Environmental Health, Environmental Justice
Influenza Virus in Respiratory droplets from Humans with Community-Acquired Infection
(UMD, A. James Clark School of Engineering, Chemical and Biomolecular Engineering Doctoral Student )
This report describes a study of the characterization of respiratory droplets collected from infected individuals. We screened volunteers for the influenza infection and recruited persons meeting the following criteria: either a positive rapid test, or fever 37.8°C plus cough or sore throat, and were screened within the first three days of onset of symptoms. We collected exhaled breath samples, using the G-II bioaerosols sampler, nasopharyngeal (NP) swabs, and questionnaires from each subject. Each NP swab and fine (<5μm) aerosol sample were assayed by culture passage and fluorescent focus assay on MDCK cells. All samples were quantified by RTqPCR. Of the 178 person-illnesses studied, 86 were H3N2, 3 pdmH1, 64 influenza B, and 5 were culture positive but negative for influenza by PCR and focus assay, 1 unsubtypable influenza A, 3 dual infection (H3 & pdmH1, H3 & B, pdmH1 &B), 16 negative for laboratory evidence of infection (total of 157 person-illness episodes of proven influenza infection). We obtained valid culture results (passage and/or focus assay) from 228 NP swabs and 215 fine aerosol samples including all subjects; 82% of NP swabs and 46% of fine aerosol samples were positive for influenza. We detected influenza virus by RTqPCR in 46% of the coarse and 66% of fine aerosol fraction samples including all subjects. The geometric mean number of viral RNA copies in coarse (3.8, 95%CI 0.5-29) and fine (44, 95%CI 17-109). We observed weak correlations of cough with PCR detected virus particle numbers in fine (r=0.4, p<0.05) and coarse (r=0.3, p<0.05) aerosols. Our finding of culturable virus in a large proportion of aerosol samples demonstrates that influenza patients shed not merely RNA but infectious virus into airborne droplets, contributing to literature that airborne transmission via fine aerosols is biologically plausible and is likely a major route of transmission of influenza virus.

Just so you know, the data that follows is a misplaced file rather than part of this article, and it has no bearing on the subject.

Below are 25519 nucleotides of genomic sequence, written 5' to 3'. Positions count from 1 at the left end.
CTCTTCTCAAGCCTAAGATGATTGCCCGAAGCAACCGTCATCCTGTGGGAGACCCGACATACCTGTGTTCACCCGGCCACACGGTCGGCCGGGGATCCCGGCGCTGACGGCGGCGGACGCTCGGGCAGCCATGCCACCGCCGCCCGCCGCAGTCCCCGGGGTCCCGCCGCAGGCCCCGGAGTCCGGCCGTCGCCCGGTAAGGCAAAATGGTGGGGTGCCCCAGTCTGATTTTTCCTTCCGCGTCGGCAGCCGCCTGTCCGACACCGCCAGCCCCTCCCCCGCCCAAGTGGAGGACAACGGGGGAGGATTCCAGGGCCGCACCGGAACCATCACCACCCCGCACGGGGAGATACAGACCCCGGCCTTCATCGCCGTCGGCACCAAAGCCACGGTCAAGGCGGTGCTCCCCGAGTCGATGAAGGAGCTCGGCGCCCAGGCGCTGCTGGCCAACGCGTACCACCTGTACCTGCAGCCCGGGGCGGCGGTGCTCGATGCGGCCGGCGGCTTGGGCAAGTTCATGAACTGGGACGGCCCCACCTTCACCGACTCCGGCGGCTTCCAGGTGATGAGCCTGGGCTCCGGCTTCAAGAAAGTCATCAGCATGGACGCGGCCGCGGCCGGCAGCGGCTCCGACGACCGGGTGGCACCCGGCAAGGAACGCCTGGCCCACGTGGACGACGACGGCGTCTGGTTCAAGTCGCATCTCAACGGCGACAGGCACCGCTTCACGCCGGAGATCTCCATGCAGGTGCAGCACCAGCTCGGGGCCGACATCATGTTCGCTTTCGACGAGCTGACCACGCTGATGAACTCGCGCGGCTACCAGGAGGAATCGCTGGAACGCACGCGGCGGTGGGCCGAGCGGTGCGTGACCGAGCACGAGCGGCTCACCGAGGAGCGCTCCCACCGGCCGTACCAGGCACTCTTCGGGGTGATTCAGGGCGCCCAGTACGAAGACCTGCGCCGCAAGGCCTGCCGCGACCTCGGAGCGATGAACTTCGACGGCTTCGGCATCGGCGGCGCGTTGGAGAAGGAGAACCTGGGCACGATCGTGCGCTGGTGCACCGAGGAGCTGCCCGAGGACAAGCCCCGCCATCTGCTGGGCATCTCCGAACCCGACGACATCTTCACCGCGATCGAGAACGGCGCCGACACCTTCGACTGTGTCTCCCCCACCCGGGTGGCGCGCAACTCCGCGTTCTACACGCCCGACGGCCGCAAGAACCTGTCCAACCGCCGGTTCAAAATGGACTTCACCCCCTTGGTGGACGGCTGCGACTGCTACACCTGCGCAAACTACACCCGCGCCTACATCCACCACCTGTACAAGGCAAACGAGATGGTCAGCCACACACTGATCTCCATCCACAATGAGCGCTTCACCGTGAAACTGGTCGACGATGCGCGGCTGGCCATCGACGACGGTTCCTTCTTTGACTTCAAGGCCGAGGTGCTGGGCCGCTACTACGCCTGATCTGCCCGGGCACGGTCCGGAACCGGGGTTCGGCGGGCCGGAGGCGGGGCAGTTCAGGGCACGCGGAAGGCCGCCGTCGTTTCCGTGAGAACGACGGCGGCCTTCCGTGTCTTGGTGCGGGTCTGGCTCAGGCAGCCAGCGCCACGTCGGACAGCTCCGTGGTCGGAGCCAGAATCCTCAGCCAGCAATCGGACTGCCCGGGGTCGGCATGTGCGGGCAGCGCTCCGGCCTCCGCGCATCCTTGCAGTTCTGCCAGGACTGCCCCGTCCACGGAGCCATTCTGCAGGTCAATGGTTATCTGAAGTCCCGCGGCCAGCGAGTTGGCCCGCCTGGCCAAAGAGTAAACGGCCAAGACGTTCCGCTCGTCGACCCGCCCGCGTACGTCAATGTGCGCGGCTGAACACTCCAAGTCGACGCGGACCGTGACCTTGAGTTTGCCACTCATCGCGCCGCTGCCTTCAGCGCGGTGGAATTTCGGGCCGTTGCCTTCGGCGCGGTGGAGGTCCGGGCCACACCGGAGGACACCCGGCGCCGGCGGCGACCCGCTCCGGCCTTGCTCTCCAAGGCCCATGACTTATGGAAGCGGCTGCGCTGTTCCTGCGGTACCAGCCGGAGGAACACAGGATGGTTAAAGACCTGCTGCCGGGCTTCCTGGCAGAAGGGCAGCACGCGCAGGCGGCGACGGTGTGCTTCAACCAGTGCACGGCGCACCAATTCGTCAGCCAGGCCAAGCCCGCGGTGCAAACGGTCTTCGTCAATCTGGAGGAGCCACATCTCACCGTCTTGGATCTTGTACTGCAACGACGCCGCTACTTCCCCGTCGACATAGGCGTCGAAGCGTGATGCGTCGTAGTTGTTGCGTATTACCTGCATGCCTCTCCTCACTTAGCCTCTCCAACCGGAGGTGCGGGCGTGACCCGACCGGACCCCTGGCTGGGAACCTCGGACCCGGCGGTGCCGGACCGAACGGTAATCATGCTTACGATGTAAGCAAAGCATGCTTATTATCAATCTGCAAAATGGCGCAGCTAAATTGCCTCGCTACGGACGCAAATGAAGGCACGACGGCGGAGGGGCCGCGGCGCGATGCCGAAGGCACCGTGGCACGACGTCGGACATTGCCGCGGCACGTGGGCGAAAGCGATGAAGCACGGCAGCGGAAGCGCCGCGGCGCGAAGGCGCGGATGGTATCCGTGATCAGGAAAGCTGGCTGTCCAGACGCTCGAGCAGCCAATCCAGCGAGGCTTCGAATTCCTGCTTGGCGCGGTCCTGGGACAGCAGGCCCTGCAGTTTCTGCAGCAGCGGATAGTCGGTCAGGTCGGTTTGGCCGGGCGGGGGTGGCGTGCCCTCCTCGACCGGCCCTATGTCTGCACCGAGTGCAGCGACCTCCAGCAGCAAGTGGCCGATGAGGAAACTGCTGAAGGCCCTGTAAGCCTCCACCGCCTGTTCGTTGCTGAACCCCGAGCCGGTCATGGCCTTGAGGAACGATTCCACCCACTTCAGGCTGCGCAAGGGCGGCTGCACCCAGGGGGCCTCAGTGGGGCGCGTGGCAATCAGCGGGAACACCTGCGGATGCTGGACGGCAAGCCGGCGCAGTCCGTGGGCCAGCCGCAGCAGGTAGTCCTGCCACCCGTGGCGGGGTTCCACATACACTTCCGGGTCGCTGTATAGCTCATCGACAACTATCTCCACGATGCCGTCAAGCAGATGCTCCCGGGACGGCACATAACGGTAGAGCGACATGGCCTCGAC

Importance to public health: